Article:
His face was soft, the lines at the corners of his eyes nearly erased in the gentle spill of light--his crow's-feet, and how she loved that word, as if the bird's scaly claws had taken hold there like something out of a horror story, Edgar Allen Poe, the Raven, Nevermore, but wasn't a raven different from a crow and why not call them raven's-feet? People could have a hawk's nose--they always did in stories--but they had crow's-feet, and that didn't make any sense at all. (P1)
Graphic opening of this story engages its reader to go on, almost impatiently, and find out what exactly happened. A detail presentation of the heroine deep in a reverie of crow's-feet (laugh lines) creates a magic power of intimacy. As if saying: this is the ground rule of this play. now you know me. come, let's get this over with.
Here's my favorite sentences, in terms of word-use, rather than plot development:
...a restaurant down by the marina where you could sit outside and watch the way the sun struck the masts of the ships as they rocked on the tide and the light shattered and regrouped and shattered agaain. (P3)
Oh, how I love this! I've had those similar "revelatory, joyous" moments myselft but found them hard to put into words. J used to make fun of me whenever I tried to tell him one of those moments and I felt the exuciating bitterness of a lack of talent in words.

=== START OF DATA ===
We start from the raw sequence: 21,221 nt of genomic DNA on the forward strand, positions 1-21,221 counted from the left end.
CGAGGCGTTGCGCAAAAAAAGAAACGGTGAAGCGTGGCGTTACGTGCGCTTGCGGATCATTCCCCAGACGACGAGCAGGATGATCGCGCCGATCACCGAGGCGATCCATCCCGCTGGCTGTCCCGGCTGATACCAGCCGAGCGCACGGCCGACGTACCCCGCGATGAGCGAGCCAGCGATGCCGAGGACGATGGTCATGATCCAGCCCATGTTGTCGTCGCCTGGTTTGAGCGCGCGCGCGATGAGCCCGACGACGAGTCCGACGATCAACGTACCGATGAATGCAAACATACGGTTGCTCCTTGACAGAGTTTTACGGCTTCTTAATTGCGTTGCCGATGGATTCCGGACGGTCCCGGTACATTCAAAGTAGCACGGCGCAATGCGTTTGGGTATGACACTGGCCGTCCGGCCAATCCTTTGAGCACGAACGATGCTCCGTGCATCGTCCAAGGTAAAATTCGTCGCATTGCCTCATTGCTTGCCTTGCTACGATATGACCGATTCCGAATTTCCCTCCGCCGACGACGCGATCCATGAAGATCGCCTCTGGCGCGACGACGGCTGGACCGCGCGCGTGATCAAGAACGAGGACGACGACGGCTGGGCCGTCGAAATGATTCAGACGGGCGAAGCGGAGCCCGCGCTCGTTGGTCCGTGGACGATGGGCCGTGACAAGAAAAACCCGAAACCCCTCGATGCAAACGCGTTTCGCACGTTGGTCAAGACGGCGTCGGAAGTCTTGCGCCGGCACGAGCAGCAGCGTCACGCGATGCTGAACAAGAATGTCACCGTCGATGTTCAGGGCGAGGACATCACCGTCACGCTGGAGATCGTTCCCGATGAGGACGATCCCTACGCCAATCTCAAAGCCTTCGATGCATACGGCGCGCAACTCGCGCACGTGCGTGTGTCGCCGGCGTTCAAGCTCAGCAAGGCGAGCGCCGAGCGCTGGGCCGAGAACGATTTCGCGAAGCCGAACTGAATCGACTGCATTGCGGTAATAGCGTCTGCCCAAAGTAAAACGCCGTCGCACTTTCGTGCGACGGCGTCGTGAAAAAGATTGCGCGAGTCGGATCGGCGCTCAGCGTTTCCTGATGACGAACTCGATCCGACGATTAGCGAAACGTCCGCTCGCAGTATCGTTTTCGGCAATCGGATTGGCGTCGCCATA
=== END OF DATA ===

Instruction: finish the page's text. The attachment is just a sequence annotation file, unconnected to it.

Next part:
He sipped the wine, chewed, looked into her unparalleled eyes and felt the sun lay a hand across his shoulders, and in a sudden blaze of apprehension he glanced up at the gull that appeared on the railing behind her and saw the way the breeze touched its feathers and the sun whitened its breast till there was nothing brighter and more perfect in the world--this creature, hie fellow creature, and he was here to see it. (P5)
Summary: Account of a trial for drunk driving and other charges from the perspective of a little girl, whose witness in court is crutial to the case.
Apparently they'd found shelter somewhere, in the little gas station-cum-grocery that was La Conchita's sole commercial establishment, or maybe in one of the cars stalled behind me.
Here in this sentence, "gas station-cum-grocery" is a living example of "cum", the word, being something more than its vulgar sense, something else, something neutral.
Summary: A trucker driver feels the ecstacy of what the saints must have felt when he offers help to strangers suffering a mudslide.
It was eleven in the morning and beyond the window the hummingbirds were suspended over the roseate flowers of the trumpet vine as if sculpted out of air. Clouds bunched on the horizon. The sun was like butter.
Summary: A doctor lamented the tragic life of a child who feels no pain.